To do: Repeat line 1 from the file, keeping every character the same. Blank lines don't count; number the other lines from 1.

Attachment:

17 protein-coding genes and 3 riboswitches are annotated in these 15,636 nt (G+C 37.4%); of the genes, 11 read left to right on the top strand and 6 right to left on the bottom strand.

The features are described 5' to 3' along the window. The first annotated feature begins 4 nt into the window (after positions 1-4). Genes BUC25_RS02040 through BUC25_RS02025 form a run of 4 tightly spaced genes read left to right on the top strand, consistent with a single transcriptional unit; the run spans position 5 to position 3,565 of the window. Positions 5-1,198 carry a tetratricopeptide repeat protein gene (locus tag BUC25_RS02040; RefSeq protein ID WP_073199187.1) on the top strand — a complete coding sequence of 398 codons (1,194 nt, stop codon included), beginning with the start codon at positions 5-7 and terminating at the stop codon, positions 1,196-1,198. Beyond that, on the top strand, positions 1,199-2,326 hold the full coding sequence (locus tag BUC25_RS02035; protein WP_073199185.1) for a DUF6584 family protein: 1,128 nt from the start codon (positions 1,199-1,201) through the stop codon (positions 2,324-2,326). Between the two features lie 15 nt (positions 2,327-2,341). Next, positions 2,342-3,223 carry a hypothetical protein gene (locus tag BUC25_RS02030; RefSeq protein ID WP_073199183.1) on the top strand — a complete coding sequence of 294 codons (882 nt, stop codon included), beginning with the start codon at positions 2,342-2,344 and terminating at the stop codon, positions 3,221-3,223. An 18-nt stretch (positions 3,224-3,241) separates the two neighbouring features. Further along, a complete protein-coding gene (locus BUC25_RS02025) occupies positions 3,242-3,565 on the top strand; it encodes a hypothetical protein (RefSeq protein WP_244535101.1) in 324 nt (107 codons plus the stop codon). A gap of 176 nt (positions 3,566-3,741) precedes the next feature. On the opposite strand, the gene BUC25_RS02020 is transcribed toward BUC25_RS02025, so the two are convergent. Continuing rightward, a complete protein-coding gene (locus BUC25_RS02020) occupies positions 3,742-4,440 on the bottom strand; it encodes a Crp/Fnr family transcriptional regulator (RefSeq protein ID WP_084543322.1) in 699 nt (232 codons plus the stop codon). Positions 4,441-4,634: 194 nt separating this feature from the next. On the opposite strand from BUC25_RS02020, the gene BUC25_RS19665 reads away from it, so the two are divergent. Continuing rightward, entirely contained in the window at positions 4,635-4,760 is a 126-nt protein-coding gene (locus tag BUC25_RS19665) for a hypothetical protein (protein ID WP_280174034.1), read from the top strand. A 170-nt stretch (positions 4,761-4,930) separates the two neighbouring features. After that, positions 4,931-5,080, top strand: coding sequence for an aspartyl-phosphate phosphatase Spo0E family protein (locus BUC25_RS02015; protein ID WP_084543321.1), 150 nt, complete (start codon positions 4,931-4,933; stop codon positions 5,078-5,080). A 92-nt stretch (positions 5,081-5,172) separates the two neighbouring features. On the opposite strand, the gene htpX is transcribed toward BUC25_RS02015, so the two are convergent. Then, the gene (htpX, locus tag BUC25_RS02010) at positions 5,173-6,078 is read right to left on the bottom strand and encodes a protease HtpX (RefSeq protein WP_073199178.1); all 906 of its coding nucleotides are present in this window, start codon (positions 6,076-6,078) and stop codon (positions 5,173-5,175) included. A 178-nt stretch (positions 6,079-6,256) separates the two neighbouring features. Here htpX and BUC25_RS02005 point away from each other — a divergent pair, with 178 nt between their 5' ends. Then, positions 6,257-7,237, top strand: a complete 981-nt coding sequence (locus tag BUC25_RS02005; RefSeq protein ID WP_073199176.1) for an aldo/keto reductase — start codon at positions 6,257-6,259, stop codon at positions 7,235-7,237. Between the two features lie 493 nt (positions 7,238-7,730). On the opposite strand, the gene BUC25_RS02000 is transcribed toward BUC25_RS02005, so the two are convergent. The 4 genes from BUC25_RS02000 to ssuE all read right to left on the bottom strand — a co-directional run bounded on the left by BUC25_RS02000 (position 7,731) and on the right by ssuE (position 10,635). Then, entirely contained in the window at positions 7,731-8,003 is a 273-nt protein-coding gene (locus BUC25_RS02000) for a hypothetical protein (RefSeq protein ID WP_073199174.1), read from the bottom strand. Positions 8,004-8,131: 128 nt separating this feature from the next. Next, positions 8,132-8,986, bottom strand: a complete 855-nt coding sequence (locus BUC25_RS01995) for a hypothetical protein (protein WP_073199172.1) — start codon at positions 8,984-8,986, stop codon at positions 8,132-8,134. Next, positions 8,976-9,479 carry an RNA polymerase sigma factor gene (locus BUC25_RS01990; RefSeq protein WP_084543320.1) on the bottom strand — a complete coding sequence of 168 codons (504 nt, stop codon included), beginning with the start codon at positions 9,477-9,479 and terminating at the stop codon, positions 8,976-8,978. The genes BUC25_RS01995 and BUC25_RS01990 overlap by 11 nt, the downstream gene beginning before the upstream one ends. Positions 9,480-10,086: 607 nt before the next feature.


17 protein-coding genes and 3 riboswitches are annotated in these 15,636 nt (G+C 37.4%); of the genes, 11 read left to right on the top strand and 6 right to left on the bottom strand.